Barriers to Solving the Problem
One of the primary barriers to addressing the problem is political will. As outlined above, some of the key players are Regional Council and leadership staff at GRT. These groups are likely to lack the political will to focus large projects, staff time and budgets toward helping initiatives that help a small, marginalized group within the Region. Councillors try to help their own constituents to garner votes for the next election and transit staff tend to focus on large projects that are visible to citizens such as a new bus terminal or added services around the universities. When they both get together, you get a new LRT system! Something large and flashy, that helps the region in many respects, but does not address some of the fundamental issues for lower-income, marginalized groups struggling to find transportation that is affordable.
There is also the question of scope. This problem is not unique to the Region of Waterloo. Across Canada we see housing and land values increasing at unimaginable rates making downtown living (or anywhere really) out of reach for the lower-earning citizens. The Federal government is trying to address via borrowing rate changes and funds for house construction, but this truly is not even making a ripple in the water as the financial inequity among citizens is far too large in scope.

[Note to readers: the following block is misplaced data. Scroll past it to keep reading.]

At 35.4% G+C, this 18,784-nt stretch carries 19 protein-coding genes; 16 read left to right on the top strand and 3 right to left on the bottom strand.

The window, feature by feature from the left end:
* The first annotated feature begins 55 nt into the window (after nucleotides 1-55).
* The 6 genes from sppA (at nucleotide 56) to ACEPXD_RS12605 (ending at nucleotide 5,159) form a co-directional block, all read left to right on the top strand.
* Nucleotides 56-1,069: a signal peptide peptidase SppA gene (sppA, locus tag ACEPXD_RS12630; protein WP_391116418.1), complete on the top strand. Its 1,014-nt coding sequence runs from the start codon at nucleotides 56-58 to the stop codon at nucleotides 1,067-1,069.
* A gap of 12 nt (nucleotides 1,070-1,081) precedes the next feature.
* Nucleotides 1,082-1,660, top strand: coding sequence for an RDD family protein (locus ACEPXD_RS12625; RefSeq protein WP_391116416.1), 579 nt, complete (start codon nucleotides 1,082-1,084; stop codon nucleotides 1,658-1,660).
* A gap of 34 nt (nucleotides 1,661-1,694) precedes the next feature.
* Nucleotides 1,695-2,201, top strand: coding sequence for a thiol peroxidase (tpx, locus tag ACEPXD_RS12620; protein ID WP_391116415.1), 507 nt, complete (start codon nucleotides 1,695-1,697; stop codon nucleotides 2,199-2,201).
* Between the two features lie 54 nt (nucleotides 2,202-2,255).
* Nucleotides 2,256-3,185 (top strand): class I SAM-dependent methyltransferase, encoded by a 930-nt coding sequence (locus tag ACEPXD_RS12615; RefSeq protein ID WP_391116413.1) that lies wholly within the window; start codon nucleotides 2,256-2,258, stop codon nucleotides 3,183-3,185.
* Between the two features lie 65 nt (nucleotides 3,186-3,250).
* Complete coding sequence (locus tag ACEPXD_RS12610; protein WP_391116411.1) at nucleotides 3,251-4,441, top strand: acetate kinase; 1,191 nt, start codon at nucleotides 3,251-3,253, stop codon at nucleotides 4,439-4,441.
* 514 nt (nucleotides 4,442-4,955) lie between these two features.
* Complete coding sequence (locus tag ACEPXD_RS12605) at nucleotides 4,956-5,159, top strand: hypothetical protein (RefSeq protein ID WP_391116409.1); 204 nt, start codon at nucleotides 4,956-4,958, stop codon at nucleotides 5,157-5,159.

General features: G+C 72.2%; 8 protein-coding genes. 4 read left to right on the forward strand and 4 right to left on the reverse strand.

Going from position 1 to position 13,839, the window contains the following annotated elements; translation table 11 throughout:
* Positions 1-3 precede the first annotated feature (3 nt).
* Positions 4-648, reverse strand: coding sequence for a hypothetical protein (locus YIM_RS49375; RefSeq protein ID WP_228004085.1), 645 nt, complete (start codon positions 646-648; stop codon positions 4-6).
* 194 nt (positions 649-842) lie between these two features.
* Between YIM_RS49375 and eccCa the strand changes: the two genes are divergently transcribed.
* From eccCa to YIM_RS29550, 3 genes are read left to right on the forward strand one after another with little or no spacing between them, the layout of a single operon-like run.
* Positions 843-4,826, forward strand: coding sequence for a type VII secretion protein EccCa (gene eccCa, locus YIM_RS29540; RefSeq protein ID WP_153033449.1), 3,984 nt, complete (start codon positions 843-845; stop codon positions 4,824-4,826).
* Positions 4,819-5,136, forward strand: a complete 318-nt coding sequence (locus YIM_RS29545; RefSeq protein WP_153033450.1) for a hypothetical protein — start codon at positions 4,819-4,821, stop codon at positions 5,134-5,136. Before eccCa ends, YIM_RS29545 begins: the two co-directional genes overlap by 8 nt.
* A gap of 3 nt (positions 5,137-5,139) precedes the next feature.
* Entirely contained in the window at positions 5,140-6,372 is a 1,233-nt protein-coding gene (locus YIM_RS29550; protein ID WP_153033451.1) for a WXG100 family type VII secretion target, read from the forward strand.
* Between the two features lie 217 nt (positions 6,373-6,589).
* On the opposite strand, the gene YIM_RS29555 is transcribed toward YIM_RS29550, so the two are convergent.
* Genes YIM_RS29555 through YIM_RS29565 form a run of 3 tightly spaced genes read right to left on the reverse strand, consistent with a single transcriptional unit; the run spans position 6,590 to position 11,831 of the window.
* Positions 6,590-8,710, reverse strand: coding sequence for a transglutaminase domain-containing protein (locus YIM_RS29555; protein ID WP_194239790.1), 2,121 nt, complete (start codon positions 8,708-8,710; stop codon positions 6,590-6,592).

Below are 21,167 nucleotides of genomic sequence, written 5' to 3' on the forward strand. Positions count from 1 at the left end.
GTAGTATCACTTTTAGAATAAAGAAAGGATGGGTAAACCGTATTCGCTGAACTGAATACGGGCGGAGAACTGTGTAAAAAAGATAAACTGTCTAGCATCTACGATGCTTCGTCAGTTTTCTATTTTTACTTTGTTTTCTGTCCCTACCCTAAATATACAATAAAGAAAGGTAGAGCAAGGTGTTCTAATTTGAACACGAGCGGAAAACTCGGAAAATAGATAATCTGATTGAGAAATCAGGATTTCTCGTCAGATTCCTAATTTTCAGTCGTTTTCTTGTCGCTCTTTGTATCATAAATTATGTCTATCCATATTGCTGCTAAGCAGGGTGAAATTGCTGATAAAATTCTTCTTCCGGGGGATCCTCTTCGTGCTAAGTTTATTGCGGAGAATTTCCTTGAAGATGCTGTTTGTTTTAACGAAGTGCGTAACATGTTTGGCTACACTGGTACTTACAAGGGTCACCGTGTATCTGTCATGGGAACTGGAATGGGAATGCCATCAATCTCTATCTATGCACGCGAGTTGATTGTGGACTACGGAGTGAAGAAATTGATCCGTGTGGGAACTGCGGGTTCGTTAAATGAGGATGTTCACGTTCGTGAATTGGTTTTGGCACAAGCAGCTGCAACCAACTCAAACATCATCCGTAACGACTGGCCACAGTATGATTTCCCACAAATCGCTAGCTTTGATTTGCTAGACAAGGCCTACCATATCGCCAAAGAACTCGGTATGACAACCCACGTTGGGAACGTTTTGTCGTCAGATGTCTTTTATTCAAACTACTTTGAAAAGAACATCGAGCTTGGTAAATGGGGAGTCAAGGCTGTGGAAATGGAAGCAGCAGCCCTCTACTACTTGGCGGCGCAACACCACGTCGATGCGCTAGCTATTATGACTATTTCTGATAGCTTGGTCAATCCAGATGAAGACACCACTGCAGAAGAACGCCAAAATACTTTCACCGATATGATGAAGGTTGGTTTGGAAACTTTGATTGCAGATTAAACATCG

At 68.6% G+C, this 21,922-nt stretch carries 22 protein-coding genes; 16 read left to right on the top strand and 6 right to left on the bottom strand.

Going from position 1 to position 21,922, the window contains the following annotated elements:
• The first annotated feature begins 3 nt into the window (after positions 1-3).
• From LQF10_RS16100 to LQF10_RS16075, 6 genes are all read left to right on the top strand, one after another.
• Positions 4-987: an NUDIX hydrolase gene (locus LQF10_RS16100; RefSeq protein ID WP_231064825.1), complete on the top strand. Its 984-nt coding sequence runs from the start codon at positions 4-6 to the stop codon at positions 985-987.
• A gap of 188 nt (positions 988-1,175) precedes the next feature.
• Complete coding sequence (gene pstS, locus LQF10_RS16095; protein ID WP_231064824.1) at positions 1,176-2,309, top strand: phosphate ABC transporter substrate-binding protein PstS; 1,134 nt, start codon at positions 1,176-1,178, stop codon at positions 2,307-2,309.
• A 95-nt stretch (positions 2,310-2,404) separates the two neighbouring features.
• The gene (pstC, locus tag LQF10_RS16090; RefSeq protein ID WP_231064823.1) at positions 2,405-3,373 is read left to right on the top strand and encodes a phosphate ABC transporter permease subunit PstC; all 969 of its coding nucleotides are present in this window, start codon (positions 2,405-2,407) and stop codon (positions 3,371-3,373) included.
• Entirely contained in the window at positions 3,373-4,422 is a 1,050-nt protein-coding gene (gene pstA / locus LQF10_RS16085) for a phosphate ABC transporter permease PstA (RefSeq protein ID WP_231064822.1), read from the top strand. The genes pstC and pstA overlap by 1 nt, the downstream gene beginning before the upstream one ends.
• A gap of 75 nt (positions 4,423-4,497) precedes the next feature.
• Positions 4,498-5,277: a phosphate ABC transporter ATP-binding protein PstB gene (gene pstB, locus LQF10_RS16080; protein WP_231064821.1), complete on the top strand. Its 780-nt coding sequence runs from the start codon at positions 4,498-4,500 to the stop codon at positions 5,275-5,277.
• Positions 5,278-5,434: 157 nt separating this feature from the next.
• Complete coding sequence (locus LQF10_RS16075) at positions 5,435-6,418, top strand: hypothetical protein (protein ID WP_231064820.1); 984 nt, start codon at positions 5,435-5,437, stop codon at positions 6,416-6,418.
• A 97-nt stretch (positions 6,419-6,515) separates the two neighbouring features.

Another barrier is Capitalism. Love of Money. Lack of Empathy: the general feeling of looking out for self rather than community. Of course, this is a blanket statement but the general sentiment in Western culture is to amass wealth and construct a comfortable life for you and your family. Without empirical data, we suspect that if the upper 10% of Canadian earners were to divert funds (taxation, donation etc.) toward housing affordability, great strides could be made. Rent subsidies, land donations, reduced margins on dwelling construction could all make a difference for those in need.
And finally, competing interests for funding – there are many worthwhile initiatives to help alleviate some of the challenges of modern living, particularly for disadvantaged individuals. There is only so much funding available for most of these, barring outside-of-the-box solutions and capital generation. Because of the limited nature of regional budgets, funding one initiative often comes at the expense of others.